Fluoride Action Network

Aluminium compound deconstructs sulfur hexafluoride in minutes

Source: Chemistry World | July 19th, 2021 | By Izzy Tibbetts
Location: International

Researchers in the UK have developed a fast and mild method for deconstructing SF6. The method converts the potent greenhouse gas into stable aluminium(iii) fluoride and sulfide compounds, which can serve as nucleophilic sources of F? and S2- in further reactions to make valuable organic products.

An image showing sulfur hexafluoride circuit breakers

Source: © Shutterstock

Sulfur hexafluoride circuit breakers protect electrical power stations by interrupting electric currents

Due to its highly inert nature and excellent thermal conductivity, SF6 is used in industry as an electrical insulator in circuit breakers, transmission lines and transformers. However, this inert nature originating from its high symmetry means the activation and decomposition of SF6 is extremely challenging. SF6 is estimated to have a global warming potential 23,900 times greater than CO2, and while its inertness makes it a useful gas here on Earth, once released into the atmosphere SF6 will remain there for thousands of years.

‘The main issue is that there is no conventional and accepted method for the destruction or recycling of SF6 produced in industry,’ explains Daniel Sheldon, who developed the method at Imperial College London with Mark Crimmin. Thermal decomposition of SF6 requires temperatures over 1100°C; decomposition by electric discharge can also be used, but both these methods can produce toxic or corrosive byproducts. Activation of SF6 often requires transition metals or strong reducing agents so there remains a demand for mild and efficient methods for recycling or destroying SF6 to prevent its release into the atmosphere.

Crimmin’s group had previously used an Al(i) compound for activating fluorocarbons, which Crimmin and Sheldon have now put to the test with SF6. First they added SF6 to a C6D6 solution of the Al(i) compound with a supporting ligand ([{(ArNCMe)2CH}Al], where Ar = 2,6-di-isopropylphenyl) at 22°C. Within 15 minutes, the Al(i) compound was consumed and they observed the formation of a fluorinated product ([{(ArNCMe)2CH}AlF2]) by 1H and 19F NMR spectroscopy. They also noticed a colourless precipitate form, which was undetected by NMR. On repeating the reaction with slow SF6 diffusion to obtain single crystals of the precipitate, they identified a sulfur-containing byproduct by x-ray diffraction.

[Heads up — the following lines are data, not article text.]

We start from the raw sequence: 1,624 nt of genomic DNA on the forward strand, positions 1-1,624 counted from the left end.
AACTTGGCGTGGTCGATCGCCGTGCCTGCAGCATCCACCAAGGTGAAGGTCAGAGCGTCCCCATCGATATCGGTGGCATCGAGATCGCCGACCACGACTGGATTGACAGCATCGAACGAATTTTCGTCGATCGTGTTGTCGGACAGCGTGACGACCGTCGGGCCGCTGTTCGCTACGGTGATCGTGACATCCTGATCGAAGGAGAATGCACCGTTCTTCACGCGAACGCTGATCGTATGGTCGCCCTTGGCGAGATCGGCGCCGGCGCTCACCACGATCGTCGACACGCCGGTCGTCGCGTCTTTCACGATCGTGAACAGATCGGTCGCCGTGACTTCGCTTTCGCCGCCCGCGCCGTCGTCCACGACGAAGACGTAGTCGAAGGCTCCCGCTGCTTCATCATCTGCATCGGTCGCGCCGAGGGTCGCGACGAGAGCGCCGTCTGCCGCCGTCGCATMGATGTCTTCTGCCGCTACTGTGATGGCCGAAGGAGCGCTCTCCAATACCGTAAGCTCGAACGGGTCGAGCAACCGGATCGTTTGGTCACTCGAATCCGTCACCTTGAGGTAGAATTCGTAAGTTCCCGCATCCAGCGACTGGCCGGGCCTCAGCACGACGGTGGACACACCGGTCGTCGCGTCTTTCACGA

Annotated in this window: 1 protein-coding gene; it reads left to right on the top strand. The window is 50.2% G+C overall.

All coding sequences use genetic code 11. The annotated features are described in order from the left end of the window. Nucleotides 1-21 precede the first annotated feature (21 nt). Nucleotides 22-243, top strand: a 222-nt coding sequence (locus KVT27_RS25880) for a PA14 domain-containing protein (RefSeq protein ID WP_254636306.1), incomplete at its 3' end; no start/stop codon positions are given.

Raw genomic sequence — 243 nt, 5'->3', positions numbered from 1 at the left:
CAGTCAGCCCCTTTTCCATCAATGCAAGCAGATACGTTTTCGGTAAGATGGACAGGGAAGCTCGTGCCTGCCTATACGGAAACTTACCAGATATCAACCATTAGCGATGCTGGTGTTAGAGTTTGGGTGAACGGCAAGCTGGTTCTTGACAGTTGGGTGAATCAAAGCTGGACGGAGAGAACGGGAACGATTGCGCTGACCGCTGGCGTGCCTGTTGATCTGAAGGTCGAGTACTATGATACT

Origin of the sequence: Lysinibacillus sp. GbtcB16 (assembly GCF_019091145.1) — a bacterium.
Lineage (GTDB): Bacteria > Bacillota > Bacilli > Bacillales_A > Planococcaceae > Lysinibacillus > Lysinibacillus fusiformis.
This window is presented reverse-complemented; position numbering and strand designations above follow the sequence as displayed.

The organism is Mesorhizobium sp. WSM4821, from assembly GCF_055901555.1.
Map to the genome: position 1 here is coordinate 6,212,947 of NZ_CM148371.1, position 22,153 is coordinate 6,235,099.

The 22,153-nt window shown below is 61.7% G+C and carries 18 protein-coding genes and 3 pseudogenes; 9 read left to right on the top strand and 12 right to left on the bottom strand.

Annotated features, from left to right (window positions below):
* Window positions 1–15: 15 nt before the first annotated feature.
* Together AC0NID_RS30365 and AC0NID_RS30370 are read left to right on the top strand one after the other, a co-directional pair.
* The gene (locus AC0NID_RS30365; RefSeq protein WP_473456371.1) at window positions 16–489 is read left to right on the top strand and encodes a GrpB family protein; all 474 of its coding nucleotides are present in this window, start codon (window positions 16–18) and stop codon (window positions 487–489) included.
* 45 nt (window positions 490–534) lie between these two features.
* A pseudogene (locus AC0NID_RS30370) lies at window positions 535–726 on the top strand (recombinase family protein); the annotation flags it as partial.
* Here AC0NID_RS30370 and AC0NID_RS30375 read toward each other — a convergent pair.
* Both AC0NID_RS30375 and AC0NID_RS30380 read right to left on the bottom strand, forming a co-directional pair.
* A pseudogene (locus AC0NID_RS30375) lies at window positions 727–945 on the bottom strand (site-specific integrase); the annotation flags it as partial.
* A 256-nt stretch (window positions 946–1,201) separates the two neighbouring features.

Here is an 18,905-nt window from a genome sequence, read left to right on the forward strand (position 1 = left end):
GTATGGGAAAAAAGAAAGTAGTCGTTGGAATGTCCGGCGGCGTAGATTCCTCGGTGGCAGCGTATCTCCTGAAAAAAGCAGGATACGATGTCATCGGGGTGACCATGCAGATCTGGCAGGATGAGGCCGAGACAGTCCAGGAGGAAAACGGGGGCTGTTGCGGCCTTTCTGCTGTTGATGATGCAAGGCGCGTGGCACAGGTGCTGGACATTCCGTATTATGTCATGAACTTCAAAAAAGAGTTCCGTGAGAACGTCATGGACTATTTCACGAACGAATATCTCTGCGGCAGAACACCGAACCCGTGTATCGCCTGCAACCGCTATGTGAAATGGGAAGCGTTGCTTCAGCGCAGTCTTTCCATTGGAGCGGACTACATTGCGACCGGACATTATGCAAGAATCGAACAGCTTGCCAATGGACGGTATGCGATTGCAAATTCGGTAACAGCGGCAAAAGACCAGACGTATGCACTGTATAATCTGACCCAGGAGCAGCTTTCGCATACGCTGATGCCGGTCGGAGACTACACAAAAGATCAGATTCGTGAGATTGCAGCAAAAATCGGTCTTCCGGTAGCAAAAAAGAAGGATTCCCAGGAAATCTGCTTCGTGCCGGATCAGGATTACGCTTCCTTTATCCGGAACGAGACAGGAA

‘The fact that the products separate by themselves makes the further transformation of the resulting aluminium fluoride and sulfide much more practical,’ comments Ching-Wen Chiu, an expert in main group organometallics at National Taiwan University.

Reaction scheme for SF6 activation by [{(ArNCMe)2CH}Al]

Source: © Mark Richard Crimmin/Imperial College London

 The reaction results in the net transfer of fluorine and sulfur atoms from an environmentally detrimental gas to useful organic products

‘Given its notable chemical inertness, we were pleasantly surprised at the ease of reactivity of SF6 with the Al(i) compound,’ says Sheldon. Crimmin and Sheldon investigated the mechanism using DFT, calculating the pathway of deconstruction via multiple S–F bond cleavages. These calculations highlighted a nucleophilic attack mechanism that differed from most previous reports of single-electron transfer to SF6. ‘This contribution illustrates the vast untapped potential of main group metal compounds to activate small molecules in a way that, for decades, has been considered to be the exclusive domain of transition metal chemistry,’ notes Eva Hevia, whose research at the University of Bern in Switzerland explores polar organometallic chemistry.

‘More recently, the field has focussed on developing reactions that allow the onwards use of the fluorine and sulfur of SF6, thus creating a way to re-use the atomic content,’ says Sheldon. Here, they were able to use the aluminium(iii) fluoride and aluminium(iii) sulfide products to transfer sulfur and fluorine to useful organic products, such as acyl fluorides and a sulfur heterocycle.

Sheldon and Crimmin plan to extend their methodology to tackle the deconstruction of other industrially-relevant and environmentally-persistent fluorinated gases.